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Hi, I have a question regarding queue priorities. I have a requirement that needs flow runs with “high-priority” to jump all other items in the deployment queue - basically switching from FIFO to LIFO.
I saw the documentation on the topic but I don’t think I would be able to support such use case. My understanding is that I would need two “low-priority” and “high-priority” queues, but if there is any item in the high-priority, no “low-priority” flow run should start, and I don’t think it can be done easily.
Are priorities within the same queue something that would be supported in the future, or other ways to work it around? Thanks!
Here is how you could approach it:
prefect work-queue create prio1 --limit 50
prefect work-queue create prio2 --limit 5
prefect agent start -q prio1 -q prio2
In this example, the agent can simultaneously poll for work from both of those queues, but given that work queue prio1 is considered more important, it has a higher concurrency setting than the prio2 work queue.
Additionally, to “force” the agent to pick up runs from prio1 queue, you could temporarily pause the prio2 queue using:
prefect work-queue pause prio2
You could pause/resume this work queue also from the UI.
Once those prio1 runs are processed, you could resume prio2 queue.
That raises the question, what happens to flows posted in queue
QueueE when a worker has been started with:
prefect agent start -q QueueA -q QueueB -q QueueC -q QueueD -q QueueE and by some bad streak of luck queues QueueA - QueueD “always” end up having items Pending. Will the worker ever execute any flows from QueueE?
Also pausing the
prio2 queue raises the question of how and when to unpause it. Since both prio1 and prio2 are queues meant for the same flow, this pausing/unpausing does not take into consideration the concurrency limits that might exist in these queues (and therefore flows,) since there is no way to define a concurrency limit across two queues…
Is there another “trick” available…?
there is no worker, there is just a single agent polling work from all these queues
Yes, QueueE would also be processed because you defined it that way.
Up to you, whenever you feel this is appropriate based on your workload
why not? could you explain?
why do you feel this would be needed? the same queue can poll for work from multiple deployments
Those are not tricks, it’s just that queues are very composable and you can set it up in a super flexible way based on your needs, but they are not meant as a replacement for Kubernetes, they are not resource-aware - they don’t check if there’s enough memory to spin up a flow, they are a simple way of delegating work to the agent processes that should pick up that work to respect your decision where you want your work to be executed (on-prem server, EC2 instance, serverless container, K8s job, etc)
Hi Anna, thank you for your reply and the solution you are proposing. In my use case, prio1 and prio2 would serve deployments associated with the same flow. The requirement is that only one flow at a time should be running, and also that if there are flow runs in prio1, they will always be picked up before any other in prio2.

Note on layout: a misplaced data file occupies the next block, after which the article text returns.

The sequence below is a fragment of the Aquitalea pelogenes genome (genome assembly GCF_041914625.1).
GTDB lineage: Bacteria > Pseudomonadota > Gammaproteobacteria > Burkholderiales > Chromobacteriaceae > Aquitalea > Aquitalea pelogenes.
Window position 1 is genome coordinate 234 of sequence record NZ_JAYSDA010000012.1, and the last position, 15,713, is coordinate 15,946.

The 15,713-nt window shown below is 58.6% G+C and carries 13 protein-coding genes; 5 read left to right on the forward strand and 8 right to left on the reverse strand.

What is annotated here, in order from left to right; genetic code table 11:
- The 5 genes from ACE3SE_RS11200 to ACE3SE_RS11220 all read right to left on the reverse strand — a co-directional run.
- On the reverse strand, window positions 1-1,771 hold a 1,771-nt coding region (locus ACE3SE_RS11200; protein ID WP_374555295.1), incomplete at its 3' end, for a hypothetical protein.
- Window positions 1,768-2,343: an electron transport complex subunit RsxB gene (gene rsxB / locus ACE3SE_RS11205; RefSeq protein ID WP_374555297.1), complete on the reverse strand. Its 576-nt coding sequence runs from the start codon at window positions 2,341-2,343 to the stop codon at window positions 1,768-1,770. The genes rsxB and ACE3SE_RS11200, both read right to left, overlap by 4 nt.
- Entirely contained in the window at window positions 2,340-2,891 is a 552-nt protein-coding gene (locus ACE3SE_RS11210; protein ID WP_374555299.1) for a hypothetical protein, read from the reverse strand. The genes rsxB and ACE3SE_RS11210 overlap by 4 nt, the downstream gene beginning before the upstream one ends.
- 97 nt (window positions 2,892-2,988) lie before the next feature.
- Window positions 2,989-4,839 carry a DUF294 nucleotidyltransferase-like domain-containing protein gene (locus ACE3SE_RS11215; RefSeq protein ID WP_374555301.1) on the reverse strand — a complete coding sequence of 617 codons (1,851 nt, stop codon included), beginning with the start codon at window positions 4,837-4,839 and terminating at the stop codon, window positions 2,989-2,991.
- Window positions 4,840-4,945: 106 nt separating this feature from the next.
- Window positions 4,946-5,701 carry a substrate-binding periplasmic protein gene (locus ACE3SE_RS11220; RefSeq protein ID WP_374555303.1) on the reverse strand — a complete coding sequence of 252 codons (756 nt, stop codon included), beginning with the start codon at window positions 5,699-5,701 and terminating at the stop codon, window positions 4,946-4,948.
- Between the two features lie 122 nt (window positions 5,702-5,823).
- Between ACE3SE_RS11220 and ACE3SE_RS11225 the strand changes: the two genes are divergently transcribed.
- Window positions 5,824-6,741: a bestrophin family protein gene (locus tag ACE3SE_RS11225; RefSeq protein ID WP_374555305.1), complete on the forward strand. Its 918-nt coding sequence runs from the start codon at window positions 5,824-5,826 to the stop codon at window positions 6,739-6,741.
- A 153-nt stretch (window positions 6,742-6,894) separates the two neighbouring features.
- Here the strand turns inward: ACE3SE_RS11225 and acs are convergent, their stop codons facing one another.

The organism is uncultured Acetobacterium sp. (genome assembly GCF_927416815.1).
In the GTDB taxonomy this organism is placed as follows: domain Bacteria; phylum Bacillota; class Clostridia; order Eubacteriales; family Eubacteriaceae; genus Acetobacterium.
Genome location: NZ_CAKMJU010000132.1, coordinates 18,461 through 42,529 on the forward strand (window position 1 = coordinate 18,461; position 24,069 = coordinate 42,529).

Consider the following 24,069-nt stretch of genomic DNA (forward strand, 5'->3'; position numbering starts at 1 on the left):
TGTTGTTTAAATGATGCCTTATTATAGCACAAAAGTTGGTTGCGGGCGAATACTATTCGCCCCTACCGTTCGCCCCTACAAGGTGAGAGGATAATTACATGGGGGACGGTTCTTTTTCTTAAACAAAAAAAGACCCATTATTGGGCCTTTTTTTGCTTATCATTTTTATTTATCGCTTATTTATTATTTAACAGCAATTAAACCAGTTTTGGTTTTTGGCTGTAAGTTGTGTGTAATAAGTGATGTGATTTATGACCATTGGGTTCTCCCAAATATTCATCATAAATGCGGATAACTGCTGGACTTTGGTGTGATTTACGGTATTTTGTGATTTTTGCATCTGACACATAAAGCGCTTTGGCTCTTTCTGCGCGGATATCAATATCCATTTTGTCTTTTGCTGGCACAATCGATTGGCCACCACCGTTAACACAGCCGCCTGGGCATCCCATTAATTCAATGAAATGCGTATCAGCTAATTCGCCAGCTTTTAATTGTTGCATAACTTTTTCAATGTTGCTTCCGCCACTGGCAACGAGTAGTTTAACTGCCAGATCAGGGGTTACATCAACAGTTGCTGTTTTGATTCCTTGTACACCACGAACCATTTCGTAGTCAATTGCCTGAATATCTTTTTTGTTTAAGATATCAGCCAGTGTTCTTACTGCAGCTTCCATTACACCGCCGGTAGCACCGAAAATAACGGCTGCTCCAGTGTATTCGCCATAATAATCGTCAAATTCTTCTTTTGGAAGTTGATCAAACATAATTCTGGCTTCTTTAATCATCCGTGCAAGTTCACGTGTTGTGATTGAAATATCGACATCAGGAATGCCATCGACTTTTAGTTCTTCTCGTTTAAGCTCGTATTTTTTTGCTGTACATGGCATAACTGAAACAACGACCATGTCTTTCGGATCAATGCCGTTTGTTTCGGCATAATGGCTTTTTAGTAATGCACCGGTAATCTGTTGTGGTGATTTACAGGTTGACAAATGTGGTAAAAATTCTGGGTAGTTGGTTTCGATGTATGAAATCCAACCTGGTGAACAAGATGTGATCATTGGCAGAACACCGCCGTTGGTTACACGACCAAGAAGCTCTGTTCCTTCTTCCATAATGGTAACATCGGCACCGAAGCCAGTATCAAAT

I understand that this could be achieved by pausing/unpausing both prio2 or prio1, but I need to automate this process based on requests coming from a user towards some API I’m building, and I may have to implement some pause/unpause logic that goes along these lines:
- when a user submits a high-priority run, prio2 is paused (if it wasn’t already), and the flow run is queued in prio1
- when a user submits a low-priority run and prio1 is empty, prio1 is paused (if it wasn’t already) and the flow run is queued in prio2
- every minute or so, a process checks if the last submitted flow run has been completed.
If prio1 has any item, prio1 is unpaused, else prio2 is unpaused
I think this should work, although I hoped there was an easier way to just let a flow run “jump” the queue. Thank you again for your suggestion, I hope this is useful for somebody running into the same requirement
Thanks for adding this extra information. I’m curious, could you provide more background on where do you run those things? I’d like to understand why such prioritization of runs is necessary – is everything running on a single VM and you try to this way optimize the usage of this single VM? perhaps switching to something like a serverless container such as with ECSTask or CloudRun infra blocks could solve the root problem without adding this work queue complexity?
Flow runs are executed on a VM, using a Process infrastructure, using a SequentialTaskRunner.
Certain tasks need to connect to a Dask.distributed cluster to run some heavy scientific computations, and we do it with a simple TCP connection to the Dask scheduler. We do not use the DaskTaskRunner as, among other reasons, we wanted to avoid spawning tasks from other tasks, as we got some nasty deadlocks in the past, even using
The Dask cluster is “fixed” - for the definition of fixed provided here.
This falls into your first guess, we are trying to control usage of the Dask cluster by keeping flow runs running one after the other, and hopefully re-ordering those that are queued based on the priority thing we are discussing.
Unfortunately, I work in a private cloud and cannot take advantage of any AWS/GCP/Azure facilities.
Thanks again for your help!